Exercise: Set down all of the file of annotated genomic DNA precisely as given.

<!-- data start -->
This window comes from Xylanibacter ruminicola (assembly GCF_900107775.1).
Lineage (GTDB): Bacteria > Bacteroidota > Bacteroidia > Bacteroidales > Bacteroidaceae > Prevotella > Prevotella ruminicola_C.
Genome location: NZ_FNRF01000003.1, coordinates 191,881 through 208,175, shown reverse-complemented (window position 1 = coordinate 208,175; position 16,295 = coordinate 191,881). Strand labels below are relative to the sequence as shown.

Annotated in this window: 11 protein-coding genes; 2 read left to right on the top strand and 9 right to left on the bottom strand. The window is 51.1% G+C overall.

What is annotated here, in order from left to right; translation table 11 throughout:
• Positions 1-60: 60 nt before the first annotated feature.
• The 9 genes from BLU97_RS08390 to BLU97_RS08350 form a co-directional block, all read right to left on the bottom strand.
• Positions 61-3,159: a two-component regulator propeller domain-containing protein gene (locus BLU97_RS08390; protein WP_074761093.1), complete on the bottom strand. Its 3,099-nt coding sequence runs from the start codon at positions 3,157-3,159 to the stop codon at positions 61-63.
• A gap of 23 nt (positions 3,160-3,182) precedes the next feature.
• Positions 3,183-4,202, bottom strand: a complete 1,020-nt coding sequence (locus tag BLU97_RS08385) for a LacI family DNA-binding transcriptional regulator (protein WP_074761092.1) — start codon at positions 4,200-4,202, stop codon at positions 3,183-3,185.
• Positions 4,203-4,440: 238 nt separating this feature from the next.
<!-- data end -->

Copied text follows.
This window comes from Xylanibacter ruminicola (assembly GCF_900107775.1).
Lineage (GTDB): Bacteria > Bacteroidota > Bacteroidia > Bacteroidales > Bacteroidaceae > Prevotella > Prevotella ruminicola_C.
Genome location: NZ_FNRF01000003.1, coordinates 191,881 through 208,175, shown reverse-complemented (window position 1 = coordinate 208,175; position 16,295 = coordinate 191,881). Strand labels below are relative to the sequence as shown.

Annotated in this window: 11 protein-coding genes; 2 read left to right on the top strand and 9 right to left on the bottom strand. The window is 51.1% G+C overall.

What is annotated here, in order from left to right; translation table 11 throughout:
• Positions 1-60: 60 nt before the first annotated feature.
• The 9 genes from BLU97_RS08390 to BLU97_RS08350 form a co-directional block, all read right to left on the bottom strand.
• Positions 61-3,159: a two-component regulator propeller domain-containing protein gene (locus BLU97_RS08390; protein WP_074761093.1), complete on the bottom strand. Its 3,099-nt coding sequence runs from the start codon at positions 3,157-3,159 to the stop codon at positions 61-63.
• A gap of 23 nt (positions 3,160-3,182) precedes the next feature.
• Positions 3,183-4,202, bottom strand: a complete 1,020-nt coding sequence (locus tag BLU97_RS08385) for a LacI family DNA-binding transcriptional regulator (protein WP_074761092.1) — start codon at positions 4,200-4,202, stop codon at positions 3,183-3,185.
• Positions 4,203-4,440: 238 nt separating this feature from the next.